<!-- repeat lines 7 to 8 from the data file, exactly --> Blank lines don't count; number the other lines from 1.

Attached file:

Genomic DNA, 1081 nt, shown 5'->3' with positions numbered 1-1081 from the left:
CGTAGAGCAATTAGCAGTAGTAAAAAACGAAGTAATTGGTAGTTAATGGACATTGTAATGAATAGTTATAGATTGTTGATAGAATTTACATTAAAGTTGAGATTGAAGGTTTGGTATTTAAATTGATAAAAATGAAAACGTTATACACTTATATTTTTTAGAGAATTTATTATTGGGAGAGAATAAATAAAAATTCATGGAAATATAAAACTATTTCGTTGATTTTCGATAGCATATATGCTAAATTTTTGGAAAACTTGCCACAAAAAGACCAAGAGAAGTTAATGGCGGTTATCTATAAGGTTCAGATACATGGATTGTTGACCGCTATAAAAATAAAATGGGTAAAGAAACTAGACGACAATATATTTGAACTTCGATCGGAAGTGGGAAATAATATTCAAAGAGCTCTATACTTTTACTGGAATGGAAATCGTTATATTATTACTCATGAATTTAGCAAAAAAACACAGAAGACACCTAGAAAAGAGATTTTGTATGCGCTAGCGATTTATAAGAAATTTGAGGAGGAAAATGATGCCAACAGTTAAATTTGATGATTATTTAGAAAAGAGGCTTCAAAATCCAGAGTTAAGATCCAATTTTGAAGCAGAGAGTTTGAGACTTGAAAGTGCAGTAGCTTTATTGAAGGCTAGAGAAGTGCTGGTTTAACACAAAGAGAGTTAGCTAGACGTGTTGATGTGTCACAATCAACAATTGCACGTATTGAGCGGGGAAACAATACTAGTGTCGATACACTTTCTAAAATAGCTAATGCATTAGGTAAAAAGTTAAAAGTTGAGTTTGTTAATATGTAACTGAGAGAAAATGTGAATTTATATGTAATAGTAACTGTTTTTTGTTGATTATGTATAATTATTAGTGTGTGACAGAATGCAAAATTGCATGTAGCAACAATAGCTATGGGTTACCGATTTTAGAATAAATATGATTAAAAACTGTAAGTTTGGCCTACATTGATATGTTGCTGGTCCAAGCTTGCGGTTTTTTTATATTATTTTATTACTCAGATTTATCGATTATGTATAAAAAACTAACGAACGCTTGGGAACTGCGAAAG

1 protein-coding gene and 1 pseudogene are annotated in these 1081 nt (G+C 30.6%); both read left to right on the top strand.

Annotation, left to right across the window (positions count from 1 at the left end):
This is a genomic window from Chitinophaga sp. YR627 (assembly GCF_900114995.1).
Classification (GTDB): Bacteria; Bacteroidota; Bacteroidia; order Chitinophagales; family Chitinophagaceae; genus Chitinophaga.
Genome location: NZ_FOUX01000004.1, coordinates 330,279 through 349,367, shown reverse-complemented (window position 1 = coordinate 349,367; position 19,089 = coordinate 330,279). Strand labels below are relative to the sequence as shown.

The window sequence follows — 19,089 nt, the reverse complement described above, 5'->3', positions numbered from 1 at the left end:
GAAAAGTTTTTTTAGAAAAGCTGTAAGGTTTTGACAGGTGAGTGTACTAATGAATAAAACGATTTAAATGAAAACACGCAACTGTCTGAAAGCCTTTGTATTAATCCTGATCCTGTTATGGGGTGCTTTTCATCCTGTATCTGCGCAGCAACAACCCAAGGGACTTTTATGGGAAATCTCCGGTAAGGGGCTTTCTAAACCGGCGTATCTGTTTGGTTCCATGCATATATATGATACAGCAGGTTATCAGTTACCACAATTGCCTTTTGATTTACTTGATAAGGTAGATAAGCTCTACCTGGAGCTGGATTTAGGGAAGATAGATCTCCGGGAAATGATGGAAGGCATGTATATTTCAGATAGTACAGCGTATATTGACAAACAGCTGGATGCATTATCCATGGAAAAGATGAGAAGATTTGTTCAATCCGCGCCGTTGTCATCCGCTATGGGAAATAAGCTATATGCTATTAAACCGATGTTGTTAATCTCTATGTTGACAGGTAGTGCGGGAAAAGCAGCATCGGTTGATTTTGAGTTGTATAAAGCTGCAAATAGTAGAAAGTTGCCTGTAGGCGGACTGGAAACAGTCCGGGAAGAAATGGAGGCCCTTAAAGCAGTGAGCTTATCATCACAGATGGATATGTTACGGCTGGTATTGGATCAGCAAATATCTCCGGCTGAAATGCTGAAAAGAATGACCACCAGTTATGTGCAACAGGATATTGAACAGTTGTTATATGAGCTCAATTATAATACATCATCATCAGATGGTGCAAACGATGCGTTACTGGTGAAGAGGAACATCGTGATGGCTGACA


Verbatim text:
Genome location: NZ_FOUX01000004.1, coordinates 330,279 through 349,367, shown reverse-complemented (window position 1 = coordinate 349,367; position 19,089 = coordinate 330,279). Strand labels below are relative to the sequence as shown.

The window sequence follows — 19,089 nt, the reverse complement described above, 5'->3', positions numbered from 1 at the left end: